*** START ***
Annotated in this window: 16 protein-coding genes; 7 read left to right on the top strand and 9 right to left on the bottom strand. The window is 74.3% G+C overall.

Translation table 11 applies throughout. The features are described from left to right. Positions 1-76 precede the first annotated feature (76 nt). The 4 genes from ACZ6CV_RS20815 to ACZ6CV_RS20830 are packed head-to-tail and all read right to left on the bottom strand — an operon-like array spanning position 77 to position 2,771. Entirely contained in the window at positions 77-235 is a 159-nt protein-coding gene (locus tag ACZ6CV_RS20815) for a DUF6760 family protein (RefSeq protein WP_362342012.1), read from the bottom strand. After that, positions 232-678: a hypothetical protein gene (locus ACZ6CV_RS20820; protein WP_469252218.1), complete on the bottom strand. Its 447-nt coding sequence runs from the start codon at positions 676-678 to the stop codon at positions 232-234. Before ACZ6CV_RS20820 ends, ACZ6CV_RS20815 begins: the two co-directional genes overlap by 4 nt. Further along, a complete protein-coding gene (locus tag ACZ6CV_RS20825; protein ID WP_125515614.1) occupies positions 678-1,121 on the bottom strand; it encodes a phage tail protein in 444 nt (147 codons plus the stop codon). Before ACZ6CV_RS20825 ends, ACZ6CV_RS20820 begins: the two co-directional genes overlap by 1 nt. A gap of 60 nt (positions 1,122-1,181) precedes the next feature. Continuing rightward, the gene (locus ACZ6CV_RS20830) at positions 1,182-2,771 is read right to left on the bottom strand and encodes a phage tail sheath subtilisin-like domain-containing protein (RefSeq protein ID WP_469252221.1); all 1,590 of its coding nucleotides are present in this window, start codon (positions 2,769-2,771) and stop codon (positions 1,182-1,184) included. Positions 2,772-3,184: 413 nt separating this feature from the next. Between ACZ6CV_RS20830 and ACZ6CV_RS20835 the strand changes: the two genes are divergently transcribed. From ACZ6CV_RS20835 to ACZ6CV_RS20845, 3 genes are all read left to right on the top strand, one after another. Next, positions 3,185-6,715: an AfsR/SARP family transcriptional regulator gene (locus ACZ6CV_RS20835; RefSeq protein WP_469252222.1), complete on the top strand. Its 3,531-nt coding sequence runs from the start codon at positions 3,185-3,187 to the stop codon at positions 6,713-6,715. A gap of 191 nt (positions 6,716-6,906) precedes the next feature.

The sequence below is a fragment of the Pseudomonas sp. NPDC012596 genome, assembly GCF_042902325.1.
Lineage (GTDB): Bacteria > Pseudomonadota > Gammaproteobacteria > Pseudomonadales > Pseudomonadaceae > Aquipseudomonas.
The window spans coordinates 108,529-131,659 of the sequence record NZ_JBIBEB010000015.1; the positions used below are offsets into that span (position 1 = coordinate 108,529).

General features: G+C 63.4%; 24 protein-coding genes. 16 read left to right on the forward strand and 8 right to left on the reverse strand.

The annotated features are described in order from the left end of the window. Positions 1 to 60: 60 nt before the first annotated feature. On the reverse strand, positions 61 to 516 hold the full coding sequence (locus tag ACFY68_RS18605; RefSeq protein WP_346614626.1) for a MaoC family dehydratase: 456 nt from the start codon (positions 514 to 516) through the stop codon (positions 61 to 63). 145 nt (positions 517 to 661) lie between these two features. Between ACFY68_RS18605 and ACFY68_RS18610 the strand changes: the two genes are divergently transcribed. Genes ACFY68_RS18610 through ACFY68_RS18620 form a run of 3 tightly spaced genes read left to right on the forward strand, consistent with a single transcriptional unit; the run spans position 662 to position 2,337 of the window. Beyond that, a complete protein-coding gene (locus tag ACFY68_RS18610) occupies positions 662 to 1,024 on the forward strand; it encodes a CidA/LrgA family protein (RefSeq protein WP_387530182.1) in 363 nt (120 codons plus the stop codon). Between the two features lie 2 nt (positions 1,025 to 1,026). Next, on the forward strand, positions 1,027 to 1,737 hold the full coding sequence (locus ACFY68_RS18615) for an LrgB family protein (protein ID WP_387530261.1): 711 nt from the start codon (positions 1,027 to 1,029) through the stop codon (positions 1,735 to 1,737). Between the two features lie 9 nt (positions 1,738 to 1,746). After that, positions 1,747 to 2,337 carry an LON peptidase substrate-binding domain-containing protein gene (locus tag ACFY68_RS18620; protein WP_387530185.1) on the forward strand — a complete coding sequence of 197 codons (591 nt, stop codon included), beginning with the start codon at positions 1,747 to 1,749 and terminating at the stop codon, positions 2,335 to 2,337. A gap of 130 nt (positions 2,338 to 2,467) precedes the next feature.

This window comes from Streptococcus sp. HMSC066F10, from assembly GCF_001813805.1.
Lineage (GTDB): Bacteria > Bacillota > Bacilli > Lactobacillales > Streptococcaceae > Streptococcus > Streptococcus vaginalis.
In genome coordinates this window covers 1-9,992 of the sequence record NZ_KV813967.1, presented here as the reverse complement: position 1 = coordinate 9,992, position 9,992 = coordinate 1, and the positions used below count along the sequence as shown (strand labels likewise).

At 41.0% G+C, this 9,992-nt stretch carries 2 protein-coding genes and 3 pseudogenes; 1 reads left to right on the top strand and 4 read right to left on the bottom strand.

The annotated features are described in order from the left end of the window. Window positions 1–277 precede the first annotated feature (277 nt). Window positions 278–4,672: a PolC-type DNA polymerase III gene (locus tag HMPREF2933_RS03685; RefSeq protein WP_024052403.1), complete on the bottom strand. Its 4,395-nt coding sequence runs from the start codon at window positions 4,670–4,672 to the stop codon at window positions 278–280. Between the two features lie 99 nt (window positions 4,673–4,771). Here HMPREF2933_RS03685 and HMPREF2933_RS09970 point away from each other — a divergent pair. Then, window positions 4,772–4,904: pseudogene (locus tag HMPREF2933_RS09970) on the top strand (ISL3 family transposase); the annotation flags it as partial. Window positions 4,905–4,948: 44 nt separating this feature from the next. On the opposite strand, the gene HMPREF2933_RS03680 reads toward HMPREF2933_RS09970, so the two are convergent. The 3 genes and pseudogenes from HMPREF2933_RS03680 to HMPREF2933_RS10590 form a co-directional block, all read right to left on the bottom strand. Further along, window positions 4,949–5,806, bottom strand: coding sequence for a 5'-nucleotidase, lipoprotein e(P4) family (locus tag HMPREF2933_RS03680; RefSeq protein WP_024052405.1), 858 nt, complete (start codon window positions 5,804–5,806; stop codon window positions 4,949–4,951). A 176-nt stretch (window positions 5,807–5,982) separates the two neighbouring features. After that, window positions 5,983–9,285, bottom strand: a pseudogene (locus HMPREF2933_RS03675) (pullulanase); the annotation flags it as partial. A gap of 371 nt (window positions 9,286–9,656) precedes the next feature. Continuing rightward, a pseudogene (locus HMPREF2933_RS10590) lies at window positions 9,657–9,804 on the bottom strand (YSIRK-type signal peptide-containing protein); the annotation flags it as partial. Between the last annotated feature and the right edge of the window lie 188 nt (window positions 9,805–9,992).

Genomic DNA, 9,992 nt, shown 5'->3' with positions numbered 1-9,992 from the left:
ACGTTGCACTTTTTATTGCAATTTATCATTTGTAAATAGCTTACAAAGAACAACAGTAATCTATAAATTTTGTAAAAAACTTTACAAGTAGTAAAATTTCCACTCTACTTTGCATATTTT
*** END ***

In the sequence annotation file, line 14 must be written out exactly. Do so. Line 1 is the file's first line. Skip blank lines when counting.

ACGTTGCACTTTTTATTGCAATTTATCATTTGTAAATAGCTTACAAAGAACAACAGTAATCTATAAATTTTGTAAAAAACTTTACAAGTAGTAAAATTTCCACTCTACTTTGCATATTTT